InterComms :: International Communications Project
  Intercomms Issue 23

Voxbone logoWebRTC: the Next Big Growth Phase of IP Communications?

By Hugh Goldstein, VP, Strategic Alliances at Voxbone

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Hugh Goldstein VP, Strategic Alliances, Voxbone
Hugh Goldstein VP
Strategic Alliances, Voxbone

Since its first presentation in early commercial products, Voice over IP (VoIP), or IP Communications, has had the potential to fundamentally revolutionize the multi-billion dollar communications industry. Some of the first innovators focused on consumer products that offered free, unmetered peer-to-peer (P2P) voice and video to anyone with a computer and dial-up Internet connection. In a period where phone companies were still monopolies and often charged exorbitant per-minute rates to call internationally, this was indeed quite revolutionary. However, the Internet was still very new, connections were slow and computers were relatively weak. As a result, the experience didn't always work very well all the time. Furthermore, telcos weren’t exactly supportive of the idea of “long distance” being a free service for anyone that purchased software for their PC, and so they relegated VoIP to being a bit of a toy, and not up to their own standards.

The first inflection point

This is why many in the telecommunications industry took notice in 1997 when German national PTT carrier Deutsche Telekom invested millions of dollars in a small start-up exclusively focused on VoIP called VocalTec. In retrospect, it was an inflection point in the industry and very soon after, the entire carrier networking equipment industry began to look at how to leverage Voice over the Internet. A gap rapidly emerged between the consumer-oriented and carrier-grade implementations. Much of the venture capital investment at the time focused on the carrier side of this business, resulting in time and money spent in creating carrier-grade systems for rate arbitrage, and in long-term migrations to IP core networks, and of course, in standardization.

But the free telephony for consumer-oriented solutions opportunity did not disappear. Skype jumped into the vacuum created by the other companies focusing on slower-moving telcos and created its massively successful proprietary P2P communications network. Skype and others like it fulfilled the dream of free telephony for hundreds of millions of people, but it was still proprietary and a closed island-like network experience for users.

This brings us to the present: the revolutionary vanguard of IP Communications has not given up on the dream of a truly free and open global real-time communications. This has resulted in a new chapter in IP Communications: WebRTC.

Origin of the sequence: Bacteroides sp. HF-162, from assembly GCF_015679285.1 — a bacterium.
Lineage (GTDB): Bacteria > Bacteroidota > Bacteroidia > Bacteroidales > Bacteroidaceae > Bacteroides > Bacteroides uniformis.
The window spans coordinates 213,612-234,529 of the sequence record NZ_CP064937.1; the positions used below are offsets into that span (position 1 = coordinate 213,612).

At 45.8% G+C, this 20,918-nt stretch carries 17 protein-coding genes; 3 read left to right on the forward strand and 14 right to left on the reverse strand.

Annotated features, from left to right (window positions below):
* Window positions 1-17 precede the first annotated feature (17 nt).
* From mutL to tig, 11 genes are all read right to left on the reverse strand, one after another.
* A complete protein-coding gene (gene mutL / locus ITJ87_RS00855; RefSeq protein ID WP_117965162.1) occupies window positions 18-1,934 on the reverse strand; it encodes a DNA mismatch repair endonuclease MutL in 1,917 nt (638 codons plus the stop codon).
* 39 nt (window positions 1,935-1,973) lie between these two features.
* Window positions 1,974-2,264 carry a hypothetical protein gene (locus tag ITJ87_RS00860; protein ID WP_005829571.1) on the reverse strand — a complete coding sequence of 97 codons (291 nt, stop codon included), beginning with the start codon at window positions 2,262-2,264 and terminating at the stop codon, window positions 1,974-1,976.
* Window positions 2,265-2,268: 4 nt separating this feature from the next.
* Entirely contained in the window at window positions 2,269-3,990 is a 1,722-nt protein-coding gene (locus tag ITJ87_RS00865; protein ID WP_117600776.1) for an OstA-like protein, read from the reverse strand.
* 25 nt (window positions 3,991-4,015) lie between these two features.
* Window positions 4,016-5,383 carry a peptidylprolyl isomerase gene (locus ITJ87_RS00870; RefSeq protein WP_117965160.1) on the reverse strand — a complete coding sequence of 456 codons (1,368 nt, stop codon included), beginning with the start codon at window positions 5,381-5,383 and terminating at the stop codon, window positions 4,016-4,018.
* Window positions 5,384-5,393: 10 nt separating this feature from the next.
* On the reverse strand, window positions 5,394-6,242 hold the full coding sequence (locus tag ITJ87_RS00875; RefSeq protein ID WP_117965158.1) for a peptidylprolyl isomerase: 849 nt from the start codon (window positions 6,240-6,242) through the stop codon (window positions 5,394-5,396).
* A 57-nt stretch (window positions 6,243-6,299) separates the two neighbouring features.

What is WebRTC?

WebRTC is a standard that enables secure Web browser-based real-time voice, video and collaboration over the Internet. WebRTC relies on JavaScript APIs, libraries, public intellectual property codecs for voice and video, and native encryption. WebRTC is exciting, as it is poised to enable millions of web developers to integrate advanced features into websites and applications – work that previously would have required the rarer and more expensive skillset only held by perhaps a few thousand advanced communications software engineers.

WebRTC can be deployed in a P2P approach or with servers in between, and enables voice, video or collaboration. Some SIP equipment companies and managed SIP services are also implementing devices and services that can help websites and enterprises offer click-to-call and click-to-join via SIP to WebRTC gateway functionality.

The road to mass adoption

Skeptics say there are challenges for the mass adoption of WebRTC, including managing many different browsers and mobile devices, and getting buy-in from the entire industry with players that might lose revenue or market share from its openness. But the list of developer API platforms, services and applications supporting WebRTC grows week by week. The future looks bright for WebRTC, and many think we are looking at the fulfillment of the original dream of VoIP. Which just may be the biggest strategic inflection point for the telecom industry yet!

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